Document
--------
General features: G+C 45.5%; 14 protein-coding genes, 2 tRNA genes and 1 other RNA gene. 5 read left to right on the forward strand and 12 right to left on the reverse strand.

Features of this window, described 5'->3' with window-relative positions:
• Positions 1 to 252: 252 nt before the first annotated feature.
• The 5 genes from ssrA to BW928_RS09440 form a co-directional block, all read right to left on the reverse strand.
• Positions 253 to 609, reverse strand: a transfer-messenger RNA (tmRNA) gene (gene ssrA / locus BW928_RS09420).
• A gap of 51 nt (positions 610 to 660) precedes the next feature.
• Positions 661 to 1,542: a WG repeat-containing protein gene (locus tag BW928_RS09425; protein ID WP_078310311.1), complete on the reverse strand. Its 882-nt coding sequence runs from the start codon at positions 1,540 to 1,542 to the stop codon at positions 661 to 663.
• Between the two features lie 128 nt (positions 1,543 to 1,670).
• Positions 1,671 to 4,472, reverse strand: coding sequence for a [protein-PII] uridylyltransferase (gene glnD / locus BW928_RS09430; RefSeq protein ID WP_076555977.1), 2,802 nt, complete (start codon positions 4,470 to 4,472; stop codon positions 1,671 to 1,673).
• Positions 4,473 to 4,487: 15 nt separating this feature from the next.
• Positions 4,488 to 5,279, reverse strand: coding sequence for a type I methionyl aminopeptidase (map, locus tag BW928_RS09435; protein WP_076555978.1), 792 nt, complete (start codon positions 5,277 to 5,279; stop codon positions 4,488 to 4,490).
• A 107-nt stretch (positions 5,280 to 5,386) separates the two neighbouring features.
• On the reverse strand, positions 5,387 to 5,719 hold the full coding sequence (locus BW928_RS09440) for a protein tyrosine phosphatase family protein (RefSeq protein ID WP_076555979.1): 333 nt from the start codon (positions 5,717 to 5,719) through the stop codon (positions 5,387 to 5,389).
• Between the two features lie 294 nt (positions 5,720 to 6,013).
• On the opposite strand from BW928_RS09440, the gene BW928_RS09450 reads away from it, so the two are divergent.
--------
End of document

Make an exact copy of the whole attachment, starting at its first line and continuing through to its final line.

General features: G+C 45.5%; 14 protein-coding genes, 2 tRNA genes and 1 other RNA gene. 5 read left to right on the forward strand and 12 right to left on the reverse strand.

Features of this window, described 5'->3' with window-relative positions:
• Positions 1 to 252: 252 nt before the first annotated feature.
• The 5 genes from ssrA to BW928_RS09440 form a co-directional block, all read right to left on the reverse strand.
• Positions 253 to 609, reverse strand: a transfer-messenger RNA (tmRNA) gene (gene ssrA / locus BW928_RS09420).
• A gap of 51 nt (positions 610 to 660) precedes the next feature.
• Positions 661 to 1,542: a WG repeat-containing protein gene (locus tag BW928_RS09425; protein ID WP_078310311.1), complete on the reverse strand. Its 882-nt coding sequence runs from the start codon at positions 1,540 to 1,542 to the stop codon at positions 661 to 663.
• Between the two features lie 128 nt (positions 1,543 to 1,670).
• Positions 1,671 to 4,472, reverse strand: coding sequence for a [protein-PII] uridylyltransferase (gene glnD / locus BW928_RS09430; RefSeq protein ID WP_076555977.1), 2,802 nt, complete (start codon positions 4,470 to 4,472; stop codon positions 1,671 to 1,673).
• Positions 4,473 to 4,487: 15 nt separating this feature from the next.
• Positions 4,488 to 5,279, reverse strand: coding sequence for a type I methionyl aminopeptidase (map, locus tag BW928_RS09435; protein WP_076555978.1), 792 nt, complete (start codon positions 5,277 to 5,279; stop codon positions 4,488 to 4,490).
• A 107-nt stretch (positions 5,280 to 5,386) separates the two neighbouring features.
• On the reverse strand, positions 5,387 to 5,719 hold the full coding sequence (locus BW928_RS09440) for a protein tyrosine phosphatase family protein (RefSeq protein ID WP_076555979.1): 333 nt from the start codon (positions 5,717 to 5,719) through the stop codon (positions 5,387 to 5,389).
• Between the two features lie 294 nt (positions 5,720 to 6,013).
• On the opposite strand from BW928_RS09440, the gene BW928_RS09450 reads away from it, so the two are divergent.